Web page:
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A multitude of different methods for atomistic simulations is widely used in both the natural and engineering sciences. Interactions between atoms can be described by wavefunction-based ab initio, density-functional theory (DFT) or semiempirical quantum chemical approaches of differing accuracy or by empirical classical potentials known as force fields. Thus, atomistic simulations can describe essentially all aspects of matter, from structure electronic properties, opening the way to numerous central physical, chemical and biological properties of molecular systems and solids. These properties find use both in pure scientific research and in applications. Once interatomic interactions can be described, time evolution on the atomic scale becomes accessible. Most commonly, classical (force-field based) molecular dynamics (MD) are used; often with enhanced-sampling techniques designed to simulate processes on long time scales. These include hyperdynamics, multiple-replica techniques, MD/Monte Carlo, (adaptive) kinetic Monte Carlo ((a)kMC) or diffusive molecular dynamics (DMD). Atomistic simulation methods are also used to investigate static structures using energy minimization, both for equilibrium structures and transition states to give energy barriers, or for chemical equilibria using Monte Carlo (MC) simulations. Atomistic methods can also be combined with coarse-grained models and particle-based systems, or coupled with the Finite Element Method (FEM) or an environment modelled as a continuum.

The FAU is unique in the field of atomistic simulation because it offers the whole spectrum of both methods and fields of application. Scientists at FAU use methods from classical MD to quantum chemistry and everything in between. The methods are applied in chemistry, biology, physics, medicine, materials science and engineering.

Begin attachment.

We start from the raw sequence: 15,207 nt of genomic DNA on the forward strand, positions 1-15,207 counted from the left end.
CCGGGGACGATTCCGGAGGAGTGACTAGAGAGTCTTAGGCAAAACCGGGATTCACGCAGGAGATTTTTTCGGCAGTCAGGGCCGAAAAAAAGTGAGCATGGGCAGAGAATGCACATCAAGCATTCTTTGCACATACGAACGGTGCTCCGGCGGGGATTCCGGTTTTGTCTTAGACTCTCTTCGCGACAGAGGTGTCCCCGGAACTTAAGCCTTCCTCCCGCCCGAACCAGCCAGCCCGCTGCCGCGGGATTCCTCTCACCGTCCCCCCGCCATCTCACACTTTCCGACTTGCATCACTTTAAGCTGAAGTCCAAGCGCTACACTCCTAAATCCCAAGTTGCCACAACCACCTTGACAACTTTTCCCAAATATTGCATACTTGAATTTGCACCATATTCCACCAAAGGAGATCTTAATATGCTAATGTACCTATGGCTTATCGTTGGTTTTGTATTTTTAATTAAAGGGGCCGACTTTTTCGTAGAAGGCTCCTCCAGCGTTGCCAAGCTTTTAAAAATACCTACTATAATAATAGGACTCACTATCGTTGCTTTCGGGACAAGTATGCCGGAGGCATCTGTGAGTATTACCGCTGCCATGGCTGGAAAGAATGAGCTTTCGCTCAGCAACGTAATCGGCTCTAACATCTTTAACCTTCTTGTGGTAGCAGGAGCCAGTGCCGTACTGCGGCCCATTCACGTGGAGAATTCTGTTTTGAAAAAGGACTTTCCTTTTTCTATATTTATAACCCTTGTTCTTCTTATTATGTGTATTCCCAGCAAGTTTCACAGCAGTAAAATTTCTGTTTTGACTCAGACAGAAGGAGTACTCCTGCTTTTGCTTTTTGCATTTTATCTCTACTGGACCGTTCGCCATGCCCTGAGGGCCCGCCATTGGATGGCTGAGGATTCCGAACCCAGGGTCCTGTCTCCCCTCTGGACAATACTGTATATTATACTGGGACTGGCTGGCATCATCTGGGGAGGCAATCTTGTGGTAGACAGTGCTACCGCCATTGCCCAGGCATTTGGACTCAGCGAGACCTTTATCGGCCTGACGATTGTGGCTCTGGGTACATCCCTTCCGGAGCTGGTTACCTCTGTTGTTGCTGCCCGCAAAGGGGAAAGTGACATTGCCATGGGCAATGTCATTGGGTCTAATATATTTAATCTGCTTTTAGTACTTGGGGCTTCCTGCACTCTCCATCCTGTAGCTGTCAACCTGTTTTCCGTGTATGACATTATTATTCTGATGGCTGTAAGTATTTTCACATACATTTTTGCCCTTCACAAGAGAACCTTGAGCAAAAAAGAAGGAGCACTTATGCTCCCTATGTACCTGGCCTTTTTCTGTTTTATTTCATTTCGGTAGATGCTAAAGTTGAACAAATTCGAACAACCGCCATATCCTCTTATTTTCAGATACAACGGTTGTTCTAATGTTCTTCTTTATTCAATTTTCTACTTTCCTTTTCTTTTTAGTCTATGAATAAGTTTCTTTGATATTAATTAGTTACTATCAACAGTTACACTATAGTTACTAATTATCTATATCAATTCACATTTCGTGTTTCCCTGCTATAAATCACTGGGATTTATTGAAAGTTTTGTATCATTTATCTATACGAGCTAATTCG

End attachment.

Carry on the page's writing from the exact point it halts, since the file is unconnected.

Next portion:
The Atomic Structure Simulation Lab is a Germany-wide unique interdisciplinary competence centre that helps users to select and use atomistic simulation methods in an HPC environment and actively accompanies and coordinates the development of high-performance simulation codes. An interdisciplinary approach promises not only synergy effects, e.g. through the exchange and joint development of simulation and evaluation tools, but in particular a cross fertilization of materials and life sciences, which often use the same or very similar simulation techniques.

A further core project is the education and lifelong training of scientists and engineers. The close cooperation between theory, simulation and experiment, which has a long tradition in Erlangen and was honed in structured research programmes such as the Cluster of Excellence Engineering of Advanced Materials (EAM), ensures that the training is not aimed specifically at modellers, but that it is also made available to experimental colleagues. This is of particular importance against the background of increasing digitalisation in science. Here, consulting and service in the field of research-data management will also be offered.

The Atomistic Simulation Lab is making an important contribution to the key technologies of scientific computing and scientific software development through the sustained concentration of methodological competence both in the application and development of computer codes and their hardware-related optimization.